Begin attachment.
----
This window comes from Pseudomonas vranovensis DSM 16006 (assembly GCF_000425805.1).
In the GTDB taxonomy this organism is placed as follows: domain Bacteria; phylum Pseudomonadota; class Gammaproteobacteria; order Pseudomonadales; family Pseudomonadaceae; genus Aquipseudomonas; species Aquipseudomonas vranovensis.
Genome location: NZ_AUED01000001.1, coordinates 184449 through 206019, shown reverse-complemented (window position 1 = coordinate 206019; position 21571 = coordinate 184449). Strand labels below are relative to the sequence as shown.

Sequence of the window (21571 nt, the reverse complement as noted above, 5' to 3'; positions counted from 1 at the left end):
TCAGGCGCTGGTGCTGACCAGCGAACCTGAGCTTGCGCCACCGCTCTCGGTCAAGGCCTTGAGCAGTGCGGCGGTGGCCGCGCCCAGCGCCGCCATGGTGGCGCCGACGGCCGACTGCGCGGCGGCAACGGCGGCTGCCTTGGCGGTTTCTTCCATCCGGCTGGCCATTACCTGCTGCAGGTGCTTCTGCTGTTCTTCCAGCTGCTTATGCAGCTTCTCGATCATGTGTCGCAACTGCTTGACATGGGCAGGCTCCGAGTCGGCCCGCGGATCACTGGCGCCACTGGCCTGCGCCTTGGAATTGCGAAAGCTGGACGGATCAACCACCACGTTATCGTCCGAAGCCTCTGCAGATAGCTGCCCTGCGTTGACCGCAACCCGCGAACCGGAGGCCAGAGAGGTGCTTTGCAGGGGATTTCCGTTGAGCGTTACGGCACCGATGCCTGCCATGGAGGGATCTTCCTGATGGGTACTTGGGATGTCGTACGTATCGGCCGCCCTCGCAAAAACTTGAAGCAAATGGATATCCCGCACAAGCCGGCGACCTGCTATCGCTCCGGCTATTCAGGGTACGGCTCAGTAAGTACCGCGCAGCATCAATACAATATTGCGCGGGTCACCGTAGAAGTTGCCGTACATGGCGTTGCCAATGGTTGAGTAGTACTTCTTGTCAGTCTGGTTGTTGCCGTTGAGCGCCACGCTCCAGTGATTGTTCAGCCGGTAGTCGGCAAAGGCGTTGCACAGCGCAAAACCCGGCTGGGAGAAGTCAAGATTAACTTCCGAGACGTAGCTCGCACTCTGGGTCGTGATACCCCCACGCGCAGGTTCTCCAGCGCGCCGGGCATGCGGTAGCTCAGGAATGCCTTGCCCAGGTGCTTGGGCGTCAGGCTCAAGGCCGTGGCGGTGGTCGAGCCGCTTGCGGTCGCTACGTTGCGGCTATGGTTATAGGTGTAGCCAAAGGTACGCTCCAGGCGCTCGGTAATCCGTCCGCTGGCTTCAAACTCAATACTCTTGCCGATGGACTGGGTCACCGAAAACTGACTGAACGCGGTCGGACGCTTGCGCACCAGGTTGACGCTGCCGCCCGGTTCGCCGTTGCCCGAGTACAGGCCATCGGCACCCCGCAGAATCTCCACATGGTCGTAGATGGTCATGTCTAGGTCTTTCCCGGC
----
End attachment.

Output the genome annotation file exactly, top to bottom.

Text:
This window comes from Pseudomonas vranovensis DSM 16006 (assembly GCF_000425805.1).
In the GTDB taxonomy this organism is placed as follows: domain Bacteria; phylum Pseudomonadota; class Gammaproteobacteria; order Pseudomonadales; family Pseudomonadaceae; genus Aquipseudomonas; species Aquipseudomonas vranovensis.
Genome location: NZ_AUED01000001.1, coordinates 184449 through 206019, shown reverse-complemented (window position 1 = coordinate 206019; position 21571 = coordinate 184449). Strand labels below are relative to the sequence as shown.

Sequence of the window (21571 nt, the reverse complement as noted above, 5' to 3'; positions counted from 1 at the left end):
TCAGGCGCTGGTGCTGACCAGCGAACCTGAGCTTGCGCCACCGCTCTCGGTCAAGGCCTTGAGCAGTGCGGCGGTGGCCGCGCCCAGCGCCGCCATGGTGGCGCCGACGGCCGACTGCGCGGCGGCAACGGCGGCTGCCTTGGCGGTTTCTTCCATCCGGCTGGCCATTACCTGCTGCAGGTGCTTCTGCTGTTCTTCCAGCTGCTTATGCAGCTTCTCGATCATGTGTCGCAACTGCTTGACATGGGCAGGCTCCGAGTCGGCCCGCGGATCACTGGCGCCACTGGCCTGCGCCTTGGAATTGCGAAAGCTGGACGGATCAACCACCACGTTATCGTCCGAAGCCTCTGCAGATAGCTGCCCTGCGTTGACCGCAACCCGCGAACCGGAGGCCAGAGAGGTGCTTTGCAGGGGATTTCCGTTGAGCGTTACGGCACCGATGCCTGCCATGGAGGGATCTTCCTGATGGGTACTTGGGATGTCGTACGTATCGGCCGCCCTCGCAAAAACTTGAAGCAAATGGATATCCCGCACAAGCCGGCGACCTGCTATCGCTCCGGCTATTCAGGGTACGGCTCAGTAAGTACCGCGCAGCATCAATACAATATTGCGCGGGTCACCGTAGAAGTTGCCGTACATGGCGTTGCCAATGGTTGAGTAGTACTTCTTGTCAGTCTGGTTGTTGCCGTTGAGCGCCACGCTCCAGTGATTGTTCAGCCGGTAGTCGGCAAAGGCGTTGCACAGCGCAAAACCCGGCTGGGAGAAGTCAAGATTAACTTCCGAGACGTAGCTCGCACTCTGGGTCGTGATACCCCCACGCGCAGGTTCTCCAGCGCGCCGGGCATGCGGTAGCTCAGGAATGCCTTGCCCAGGTGCTTGGGCGTCAGGCTCAAGGCCGTGGCGGTGGTCGAGCCGCTTGCGGTCGCTACGTTGCGGCTATGGTTATAGGTGTAGCCAAAGGTACGCTCCAGGCGCTCGGTAATCCGTCCGCTGGCTTCAAACTCAATACTCTTGCCGATGGACTGGGTCACCGAAAACTGACTGAACGCGGTCGGACGCTTGCGCACCAGGTTGACGCTGCCGCCCGGTTCGCCGTTGCCCGAGTACAGGCCATCGGCACCCCGCAGAATCTCCACATGGTCGTAGATGGTCATGTCTAGGTCTTTCCCGGC